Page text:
un bound


Aditi (Sanskrit अदिति - limitless) [from a not + diti bound from the verbal root da to bind] unbounded, free; as a noun, infinite and shoreless expanse. In the Vedas, Aditi is Devamatri (mother of the celestial gods) as from and in her cosmic matrix all the heavenly bodies were born. As the celestial virgin and mother of every existing form and being, the synthesis of all things, she is highest Akasha. Aditi is also identified with Vāc (mystic speech) in the Rig Veda, and with the Mulaprakriti or Prakriti in Vedanta. As the womb of space, she is a feminized form of Brahma. The line in the Rig Veda, "Daksha sprang from Aditi and Aditi from Daksha" (RV 10.72.4) has reference to "the eternal cyclic re-birth of the same divine essence". In one of the most mystic aspects, Aditi is divine wisdom. Aditi is the goddess of space, consciousness, the past, the future, and fertility.

In the Vedas

Aditi is mentioned nearly eighty times in the Rig Veda. She is usually mentioned along with other gods and goddesses, there is no one hymn addressed exclusively to her, and unlike many other Vedic gods. She is perhaps not related to a particular natural phenomenon like other gods. Compared to Usha and Prithvi, Aditi can be defined as the cosmic creatrix, the creativity of the all-creating.

Perhaps the most outstanding attribute of Aditi is her motherhood. She is preeminently the mother of 12 Adityas whose names are as follows: , , , , , Bhaga, , Vidhātā, , Mitra, , and Urukrama.. Aditi is also said to be the mother of the great god Indra, the mother of kings (2.27), and the mother of gods (1.113.19). In the Rig Veda. Aditi is one of most important figures of all.

As a mothering presence, Aditi is often asked to guard the one who petitions her (1.106.7 ; 8.18.6) or to provide him or her with wealth, safety, and abundance (10.100; 1.94.15). Appropriate to her role as a mother, Aditi is sometimes associated with or identified as a cow. As a cow, she provides nourishment, and as the cosmic cow, her milk is identified with the redemptive, invigorating drink Soma (1.153.3).

The name Aditi includes the root "da" (to bind or fetter) and suggests another aspect of her character. As A-diti, she is un-bound, free one, and it is evident in the hymns to her that she is often called to free the petitioner from different hindrances, especially sin and sickness. (2.27.14). In one hymn, she is asked to free a petitioner who has been tied up like a thief (8.67.14). As one who unbinds, her role is similar to her son Varuna's as guardian of Rta, cosmic moral order. She is called the supporter of creatures (1.136).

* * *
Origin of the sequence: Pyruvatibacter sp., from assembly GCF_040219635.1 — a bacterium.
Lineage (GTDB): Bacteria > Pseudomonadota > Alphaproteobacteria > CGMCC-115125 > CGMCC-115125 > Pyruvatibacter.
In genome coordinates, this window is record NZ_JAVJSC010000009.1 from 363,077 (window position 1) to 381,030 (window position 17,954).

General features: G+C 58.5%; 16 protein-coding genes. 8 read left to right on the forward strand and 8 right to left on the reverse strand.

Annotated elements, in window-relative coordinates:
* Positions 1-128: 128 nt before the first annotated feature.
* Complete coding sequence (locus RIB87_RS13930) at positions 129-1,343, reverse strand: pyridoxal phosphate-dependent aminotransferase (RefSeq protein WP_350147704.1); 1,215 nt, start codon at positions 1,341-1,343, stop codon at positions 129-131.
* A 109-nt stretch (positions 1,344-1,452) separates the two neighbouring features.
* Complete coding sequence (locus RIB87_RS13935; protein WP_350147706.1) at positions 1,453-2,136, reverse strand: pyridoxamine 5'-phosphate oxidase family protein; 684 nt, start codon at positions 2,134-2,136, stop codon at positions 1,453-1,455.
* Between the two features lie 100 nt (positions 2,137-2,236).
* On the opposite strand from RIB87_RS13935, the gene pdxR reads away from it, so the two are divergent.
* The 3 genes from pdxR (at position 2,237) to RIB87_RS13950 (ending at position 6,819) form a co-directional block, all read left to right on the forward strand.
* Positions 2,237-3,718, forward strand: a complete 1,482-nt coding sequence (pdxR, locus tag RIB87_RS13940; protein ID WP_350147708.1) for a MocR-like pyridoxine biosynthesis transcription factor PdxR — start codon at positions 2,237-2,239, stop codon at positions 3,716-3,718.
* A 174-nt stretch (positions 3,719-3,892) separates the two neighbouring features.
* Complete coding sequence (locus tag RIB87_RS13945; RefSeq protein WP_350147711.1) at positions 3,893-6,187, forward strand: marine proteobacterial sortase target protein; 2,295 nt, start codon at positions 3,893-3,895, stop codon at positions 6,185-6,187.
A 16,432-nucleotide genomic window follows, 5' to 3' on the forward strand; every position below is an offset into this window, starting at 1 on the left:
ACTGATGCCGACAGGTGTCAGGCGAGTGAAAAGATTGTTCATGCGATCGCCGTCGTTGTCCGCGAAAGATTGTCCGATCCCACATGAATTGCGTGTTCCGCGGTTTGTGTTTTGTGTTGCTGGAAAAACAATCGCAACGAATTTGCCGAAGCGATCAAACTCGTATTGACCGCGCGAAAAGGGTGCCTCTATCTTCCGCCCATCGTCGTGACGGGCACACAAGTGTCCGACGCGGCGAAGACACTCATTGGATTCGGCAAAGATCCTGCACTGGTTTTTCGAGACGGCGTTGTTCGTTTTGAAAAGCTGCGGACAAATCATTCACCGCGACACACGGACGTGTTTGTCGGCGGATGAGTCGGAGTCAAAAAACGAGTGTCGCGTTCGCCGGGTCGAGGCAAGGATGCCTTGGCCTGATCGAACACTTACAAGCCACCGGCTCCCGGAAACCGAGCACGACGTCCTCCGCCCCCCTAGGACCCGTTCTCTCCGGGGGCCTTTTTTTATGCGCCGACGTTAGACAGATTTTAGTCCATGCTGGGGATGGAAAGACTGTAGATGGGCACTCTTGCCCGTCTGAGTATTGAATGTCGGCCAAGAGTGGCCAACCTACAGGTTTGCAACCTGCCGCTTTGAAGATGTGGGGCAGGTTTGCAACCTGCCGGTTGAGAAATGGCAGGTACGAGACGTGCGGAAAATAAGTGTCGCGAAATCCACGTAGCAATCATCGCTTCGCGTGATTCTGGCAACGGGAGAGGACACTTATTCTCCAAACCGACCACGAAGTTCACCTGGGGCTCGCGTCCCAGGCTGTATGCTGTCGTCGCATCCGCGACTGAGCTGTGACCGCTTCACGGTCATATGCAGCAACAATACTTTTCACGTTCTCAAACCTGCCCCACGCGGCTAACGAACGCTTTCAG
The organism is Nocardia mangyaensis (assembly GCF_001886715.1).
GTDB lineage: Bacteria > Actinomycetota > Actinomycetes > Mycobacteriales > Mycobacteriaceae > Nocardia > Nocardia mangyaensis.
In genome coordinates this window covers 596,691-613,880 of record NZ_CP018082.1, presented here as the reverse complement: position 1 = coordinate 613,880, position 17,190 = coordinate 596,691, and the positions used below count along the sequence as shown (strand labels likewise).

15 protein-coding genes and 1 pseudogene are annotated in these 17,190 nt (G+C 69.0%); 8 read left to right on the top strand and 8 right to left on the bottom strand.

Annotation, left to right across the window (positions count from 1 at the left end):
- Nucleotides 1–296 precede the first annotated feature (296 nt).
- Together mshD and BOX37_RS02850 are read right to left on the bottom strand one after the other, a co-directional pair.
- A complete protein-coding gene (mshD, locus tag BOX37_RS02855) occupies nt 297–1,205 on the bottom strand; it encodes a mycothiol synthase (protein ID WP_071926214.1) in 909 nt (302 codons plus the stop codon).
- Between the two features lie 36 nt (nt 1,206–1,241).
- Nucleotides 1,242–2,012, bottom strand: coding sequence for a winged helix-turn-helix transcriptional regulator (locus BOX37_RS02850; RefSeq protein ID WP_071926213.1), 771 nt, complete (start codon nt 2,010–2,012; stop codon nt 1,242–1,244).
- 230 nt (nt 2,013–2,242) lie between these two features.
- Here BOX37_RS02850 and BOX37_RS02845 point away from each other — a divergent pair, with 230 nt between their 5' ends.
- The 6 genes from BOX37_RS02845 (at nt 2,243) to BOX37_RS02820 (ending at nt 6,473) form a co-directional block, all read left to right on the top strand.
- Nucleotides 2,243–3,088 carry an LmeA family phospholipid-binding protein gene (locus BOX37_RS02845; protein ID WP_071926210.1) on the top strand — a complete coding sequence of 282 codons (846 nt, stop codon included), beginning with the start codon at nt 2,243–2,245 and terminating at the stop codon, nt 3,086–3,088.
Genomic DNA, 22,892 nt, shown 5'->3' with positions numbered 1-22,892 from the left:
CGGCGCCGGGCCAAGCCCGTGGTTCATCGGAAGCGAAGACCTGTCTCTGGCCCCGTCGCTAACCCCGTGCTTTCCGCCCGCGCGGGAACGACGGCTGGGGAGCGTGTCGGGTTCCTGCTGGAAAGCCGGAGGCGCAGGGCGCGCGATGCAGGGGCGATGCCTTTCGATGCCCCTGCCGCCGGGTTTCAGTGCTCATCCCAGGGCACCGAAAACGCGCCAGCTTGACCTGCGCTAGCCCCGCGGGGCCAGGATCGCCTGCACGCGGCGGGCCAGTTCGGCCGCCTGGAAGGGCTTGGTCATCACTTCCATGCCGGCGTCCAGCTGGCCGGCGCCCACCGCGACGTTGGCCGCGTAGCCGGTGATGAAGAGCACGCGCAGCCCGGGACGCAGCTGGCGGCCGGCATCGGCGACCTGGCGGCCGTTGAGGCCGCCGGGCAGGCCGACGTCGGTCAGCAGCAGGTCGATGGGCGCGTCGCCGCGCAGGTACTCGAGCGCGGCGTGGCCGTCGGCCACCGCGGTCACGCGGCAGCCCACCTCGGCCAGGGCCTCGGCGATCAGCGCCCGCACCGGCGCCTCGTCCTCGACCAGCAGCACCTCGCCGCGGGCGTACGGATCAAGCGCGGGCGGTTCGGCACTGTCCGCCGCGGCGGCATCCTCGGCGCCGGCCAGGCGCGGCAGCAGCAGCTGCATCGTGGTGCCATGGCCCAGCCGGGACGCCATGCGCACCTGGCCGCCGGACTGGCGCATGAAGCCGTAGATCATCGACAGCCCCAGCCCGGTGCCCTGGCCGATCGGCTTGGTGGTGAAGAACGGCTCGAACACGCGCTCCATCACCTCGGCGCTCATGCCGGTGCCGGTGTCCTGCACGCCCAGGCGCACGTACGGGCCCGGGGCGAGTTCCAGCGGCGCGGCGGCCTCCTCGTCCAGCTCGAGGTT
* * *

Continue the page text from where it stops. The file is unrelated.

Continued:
Aditi is also called widely expanded (5.46.6) and extensive, the mistress of wide stalls (8.67.12), and in this respect, one is reminded of Prithvi. In fact, Prithvi and Aditi become virtually identified in the Brahamanas. Aditi also is the mother of the Vamana avatar of Vishnu. Accordingly, Vishnu was born as the son of Aditi in the month of Shravana (5th month of the Hindu Calendar, also called Avani) under the star Shravana. Many auspicious signs appeared in the heavens, foretelling the good fortune of this child.

Aditi challenges the modern idea that the Aryan peoples were patriarchal. Aditi was regarded as both the sky goddess, and earth goddess, which is very rare for a prehistoric civilization. Most prehistoric civilizations venerated a dual principle, Sky Father and Earth Mother, which appears to be borrowed from the concept of Prithivi and Dyaus Pita. Aditi was attributed the status of first deity by the Aryan culture, although she is not the only one attributed this status in the Vedas. She is addressed, in the Ŗg Veda as "Mighty".

See also

See also research by Dr. Stella Kramrish related to development of Sapta Matrukas concept since Aditi of the Rigvedas.

Further reading

  • Hindu Goddesses: Vision of the Divine Feminine in the Hindu Religious Traditions (ISBN 81-208-0379-5) by David Kinsley


Dictionary of Hindu Lore and Legend (ISBN 0-500-51088-1) by Anna Dhallapiccola

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